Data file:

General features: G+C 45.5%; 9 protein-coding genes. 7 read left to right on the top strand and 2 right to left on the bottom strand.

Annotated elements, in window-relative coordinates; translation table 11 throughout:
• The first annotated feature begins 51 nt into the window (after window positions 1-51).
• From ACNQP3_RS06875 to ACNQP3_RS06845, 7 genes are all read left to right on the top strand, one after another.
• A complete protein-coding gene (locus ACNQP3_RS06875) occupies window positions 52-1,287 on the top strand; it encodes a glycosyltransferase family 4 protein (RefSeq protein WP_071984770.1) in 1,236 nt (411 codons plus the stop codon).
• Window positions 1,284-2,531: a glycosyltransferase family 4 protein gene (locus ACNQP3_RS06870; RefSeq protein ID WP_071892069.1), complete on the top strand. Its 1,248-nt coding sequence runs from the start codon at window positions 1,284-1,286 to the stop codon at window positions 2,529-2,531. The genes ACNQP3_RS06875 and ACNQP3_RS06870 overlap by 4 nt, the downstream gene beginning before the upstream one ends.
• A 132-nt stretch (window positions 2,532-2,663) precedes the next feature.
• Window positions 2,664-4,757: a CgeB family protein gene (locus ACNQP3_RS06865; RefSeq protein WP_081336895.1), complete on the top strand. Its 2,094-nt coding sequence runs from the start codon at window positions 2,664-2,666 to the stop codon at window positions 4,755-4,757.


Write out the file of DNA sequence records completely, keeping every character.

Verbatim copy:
General features: G+C 45.5%; 9 protein-coding genes. 7 read left to right on the top strand and 2 right to left on the bottom strand.

Annotated elements, in window-relative coordinates; translation table 11 throughout:
• The first annotated feature begins 51 nt into the window (after window positions 1-51).
• From ACNQP3_RS06875 to ACNQP3_RS06845, 7 genes are all read left to right on the top strand, one after another.
• A complete protein-coding gene (locus ACNQP3_RS06875) occupies window positions 52-1,287 on the top strand; it encodes a glycosyltransferase family 4 protein (RefSeq protein WP_071984770.1) in 1,236 nt (411 codons plus the stop codon).
• Window positions 1,284-2,531: a glycosyltransferase family 4 protein gene (locus ACNQP3_RS06870; RefSeq protein ID WP_071892069.1), complete on the top strand. Its 1,248-nt coding sequence runs from the start codon at window positions 1,284-1,286 to the stop codon at window positions 2,529-2,531. The genes ACNQP3_RS06875 and ACNQP3_RS06870 overlap by 4 nt, the downstream gene beginning before the upstream one ends.
• A 132-nt stretch (window positions 2,532-2,663) precedes the next feature.
• Window positions 2,664-4,757: a CgeB family protein gene (locus ACNQP3_RS06865; RefSeq protein WP_081336895.1), complete on the top strand. Its 2,094-nt coding sequence runs from the start codon at window positions 2,664-2,666 to the stop codon at window positions 4,755-4,757.